Fiduciary Liability Risk: The Three Main Areas of Concern
Got five minutes? The topic of this blog post is covered in our Fiduciary Five Podcast series hosted by Chuck Hammond of the 401(k) Study Group. The Fiduciary Five Podcast…your fiduciary questions, answered in about five minutes. To listen to the related podcast, click here.
A favorite quote of mine is by Mark Twain, “Never try to teach a pig to sing. You waste your time, and you annoy the pig.” While this quote has nothing to do with this post, it is funny. Mark Twain was, however, well known for his wisdom and this other quote is apropos.
“I’ve had a lot of worries in my life, most of which never happened.”
We discuss risk in many contexts in the retirement plan industry. It comes up as sales tactics, it comes up as good counsel from trusted advisors preaching procedural prudence and it comes up in the form of intimidating industry vernacular. Words such as fiduciary liability, fidelity bond or the big bad of our industry, the Department of Labor (DOL), are often thrown around.
Notable 20th Century Artist, Kurt Cobain once said,
“Just because you‘re paranoid doesn’t mean they aren’t after you.”
I think he actually lifted this quote from Joseph Heller, but I digress. In our industry, this sentiment of paranoia is an underlying motivation that drives the risk conversation with distribution partners, prospects and clients.
Recently, I spoke on a Fiduciary Five podcast with Chuck Hammond of The 401(k) Study Group where he asked me the question, “Will the DOL ever audit my plan?” Over the course of the conversation, we discussed the statistics around this topic. In short, it is a small percentage, but it can happen.
When it does happen, it usually occurs because someone invited them to investigate. Think about that disgruntled former employee who lashes out at their now former employer. We also discussed what could further trigger an audit, trip up an employer to fail the audit, as well as what we as practitioners can do about it.
A few years ago, on NAPA.net there was an article that discussed this very topic (What triggers a Form 5500 Audit). I found particularly interesting the list of actual 5500 responses deemed likely to trigger an audit or investigation. Specifically listed were:
- line items that are left blank when the instructions require an answer
- inconsistencies in the data disclosed on the Form 5500 schedules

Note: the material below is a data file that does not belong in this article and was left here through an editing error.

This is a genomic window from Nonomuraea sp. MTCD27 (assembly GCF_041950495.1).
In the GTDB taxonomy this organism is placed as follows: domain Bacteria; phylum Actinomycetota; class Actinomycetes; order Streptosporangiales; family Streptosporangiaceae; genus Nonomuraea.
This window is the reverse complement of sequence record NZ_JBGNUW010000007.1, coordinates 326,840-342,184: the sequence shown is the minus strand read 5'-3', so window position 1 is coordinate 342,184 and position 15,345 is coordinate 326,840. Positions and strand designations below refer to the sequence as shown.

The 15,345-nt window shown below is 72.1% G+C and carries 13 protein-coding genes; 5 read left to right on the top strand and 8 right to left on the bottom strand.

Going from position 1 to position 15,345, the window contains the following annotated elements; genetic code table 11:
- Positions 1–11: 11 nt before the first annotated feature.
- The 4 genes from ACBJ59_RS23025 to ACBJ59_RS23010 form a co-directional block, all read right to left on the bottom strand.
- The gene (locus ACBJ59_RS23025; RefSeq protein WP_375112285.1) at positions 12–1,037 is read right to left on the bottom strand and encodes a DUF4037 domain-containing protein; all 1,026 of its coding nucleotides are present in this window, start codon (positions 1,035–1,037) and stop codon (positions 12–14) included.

- a large drop in the number of participants from one year to the next
- a large dollar amount in the “Other” asset line on the Schedule H
Other red flags include hard-to-value investments, non-marketable investments, and consistent late deposits of deferrals. Included in this category would be Self Directed Brokerage Accounts and Employer Stock.
As a Discretionary Trustee, one of the primary reasons we are hired, although not the exclusive one, is to provide relief from exposure to fiduciary liability risk. When we view retirement plans in terms of risk, we view it as a spectrum.
Generally, we view risk as falling into three main areas of concern;
1.) High Risk/Low Probability – This is the risk of law suit. It is unlikely to occur, but if it does, it will be unpleasant, expensive financially to defend and there will be a reputation cost as well.
2.) Low Risk/High Probability – We’ve found that in the vast majority of the plans we take over, we catch some kind of administrative, fiduciary or document breach up front and correct them. These types of issues are likely to pop up from time to time and are a quite common problem. They are relatively inexpensive to correct but do cause aggravation to clients.
3.) Medium Risk/Increasing Probability – This is the audit risk we’ve been discussing.
If you read the article or listen to the podcast, the lesson for employers is to make sure that 5500’s are completed with the same care and attention to detail that a person would use when filling out their IRS 1040. It’s important that the plan is being governed properly and run compliant to both the governing plan documents and ERISA so that all of the above risks can be mitigated.
Advisors are in a perfect position to add value in this area as they are in a position of trust. They have the expertise and training to help the employer implement the appropriate structure to keep the DOL (and the IRS for that matter) out of their offices. Right away, advisors can implement a few simple services to help:
- Providing a 5500 review to help clients avoid potential audit triggers.
- Coach clients to eliminate some of those difficult to value assets like employer stock or Self-Directed Accounts because those plans are the low hanging fruit from an auditor’s perspective.
- Work with competent fiduciary service providers, like Unified Trust, that can put the appropriate guardrails in place.
While Mark Twain’s quote holds true for most of us, it’s a good idea when running a retirement plan to think more like Kurt Cobain.
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